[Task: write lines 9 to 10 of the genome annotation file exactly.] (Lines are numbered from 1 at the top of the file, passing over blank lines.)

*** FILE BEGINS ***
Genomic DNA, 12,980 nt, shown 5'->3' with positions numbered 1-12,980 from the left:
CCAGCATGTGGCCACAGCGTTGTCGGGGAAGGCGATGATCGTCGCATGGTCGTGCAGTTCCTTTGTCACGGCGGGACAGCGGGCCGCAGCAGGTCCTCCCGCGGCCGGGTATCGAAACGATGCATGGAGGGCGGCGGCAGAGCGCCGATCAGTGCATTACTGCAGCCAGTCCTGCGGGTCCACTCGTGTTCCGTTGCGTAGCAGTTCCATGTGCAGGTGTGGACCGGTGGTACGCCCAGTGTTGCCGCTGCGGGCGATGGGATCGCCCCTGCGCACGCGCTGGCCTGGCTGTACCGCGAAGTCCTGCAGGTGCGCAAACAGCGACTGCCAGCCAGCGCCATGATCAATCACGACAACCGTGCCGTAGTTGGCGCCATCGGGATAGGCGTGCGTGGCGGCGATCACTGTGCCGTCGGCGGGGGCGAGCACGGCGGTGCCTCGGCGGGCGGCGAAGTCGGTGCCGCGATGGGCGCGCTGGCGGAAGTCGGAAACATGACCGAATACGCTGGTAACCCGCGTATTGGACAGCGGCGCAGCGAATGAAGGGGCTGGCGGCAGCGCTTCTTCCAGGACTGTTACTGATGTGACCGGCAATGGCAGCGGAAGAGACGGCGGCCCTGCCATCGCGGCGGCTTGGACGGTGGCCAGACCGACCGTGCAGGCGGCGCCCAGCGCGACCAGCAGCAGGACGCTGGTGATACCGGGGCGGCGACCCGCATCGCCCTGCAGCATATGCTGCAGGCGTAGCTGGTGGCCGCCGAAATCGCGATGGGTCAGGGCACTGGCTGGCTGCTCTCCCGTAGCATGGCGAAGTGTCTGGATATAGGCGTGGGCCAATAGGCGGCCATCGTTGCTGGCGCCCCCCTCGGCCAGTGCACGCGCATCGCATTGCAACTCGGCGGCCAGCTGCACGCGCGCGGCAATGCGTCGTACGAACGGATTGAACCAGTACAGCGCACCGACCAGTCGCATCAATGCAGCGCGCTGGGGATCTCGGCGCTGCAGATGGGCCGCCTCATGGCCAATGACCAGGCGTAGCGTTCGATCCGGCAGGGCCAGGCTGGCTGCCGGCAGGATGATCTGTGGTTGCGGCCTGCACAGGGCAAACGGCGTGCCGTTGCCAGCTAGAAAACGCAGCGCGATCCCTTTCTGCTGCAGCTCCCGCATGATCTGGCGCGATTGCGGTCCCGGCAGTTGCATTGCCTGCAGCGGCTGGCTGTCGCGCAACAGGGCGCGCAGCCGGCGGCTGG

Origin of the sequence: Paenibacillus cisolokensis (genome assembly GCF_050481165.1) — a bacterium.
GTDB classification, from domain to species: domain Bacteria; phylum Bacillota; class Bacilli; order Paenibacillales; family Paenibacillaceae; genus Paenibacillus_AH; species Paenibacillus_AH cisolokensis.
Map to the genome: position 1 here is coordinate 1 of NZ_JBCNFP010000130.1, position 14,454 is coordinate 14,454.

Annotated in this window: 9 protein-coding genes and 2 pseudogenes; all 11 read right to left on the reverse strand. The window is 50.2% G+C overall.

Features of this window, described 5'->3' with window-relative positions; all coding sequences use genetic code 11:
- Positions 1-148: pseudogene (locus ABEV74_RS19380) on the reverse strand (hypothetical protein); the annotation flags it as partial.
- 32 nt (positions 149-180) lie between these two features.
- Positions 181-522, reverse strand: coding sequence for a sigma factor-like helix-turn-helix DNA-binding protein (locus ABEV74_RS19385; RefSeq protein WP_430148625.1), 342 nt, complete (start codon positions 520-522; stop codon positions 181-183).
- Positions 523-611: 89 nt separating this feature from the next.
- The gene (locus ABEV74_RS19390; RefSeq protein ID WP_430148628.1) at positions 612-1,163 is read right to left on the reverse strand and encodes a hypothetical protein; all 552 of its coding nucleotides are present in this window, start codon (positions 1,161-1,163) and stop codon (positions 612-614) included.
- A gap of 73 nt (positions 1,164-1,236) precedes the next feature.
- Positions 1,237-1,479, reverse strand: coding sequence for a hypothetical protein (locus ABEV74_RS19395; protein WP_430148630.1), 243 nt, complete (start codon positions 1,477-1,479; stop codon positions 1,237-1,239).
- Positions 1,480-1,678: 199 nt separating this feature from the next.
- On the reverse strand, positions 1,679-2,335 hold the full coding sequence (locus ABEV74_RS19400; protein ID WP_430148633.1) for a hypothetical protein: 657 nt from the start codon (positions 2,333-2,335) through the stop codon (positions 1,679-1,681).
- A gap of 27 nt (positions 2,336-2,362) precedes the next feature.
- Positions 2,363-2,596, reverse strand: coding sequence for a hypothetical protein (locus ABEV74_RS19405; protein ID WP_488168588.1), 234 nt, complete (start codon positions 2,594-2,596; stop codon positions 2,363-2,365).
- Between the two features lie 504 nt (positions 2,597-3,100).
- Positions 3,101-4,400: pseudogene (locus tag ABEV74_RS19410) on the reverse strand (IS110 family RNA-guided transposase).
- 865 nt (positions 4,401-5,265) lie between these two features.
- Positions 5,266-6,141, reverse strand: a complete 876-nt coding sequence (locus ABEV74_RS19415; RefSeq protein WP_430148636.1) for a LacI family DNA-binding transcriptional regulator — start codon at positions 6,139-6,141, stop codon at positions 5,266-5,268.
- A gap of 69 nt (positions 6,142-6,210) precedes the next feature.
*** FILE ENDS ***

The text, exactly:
- 32 nt (positions 149-180) lie between these two features.
- Positions 181-522, reverse strand: coding sequence for a sigma factor-like helix-turn-helix DNA-binding protein (locus ABEV74_RS19385; RefSeq protein WP_430148625.1), 342 nt, complete (start codon positions 520-522; stop codon positions 181-183).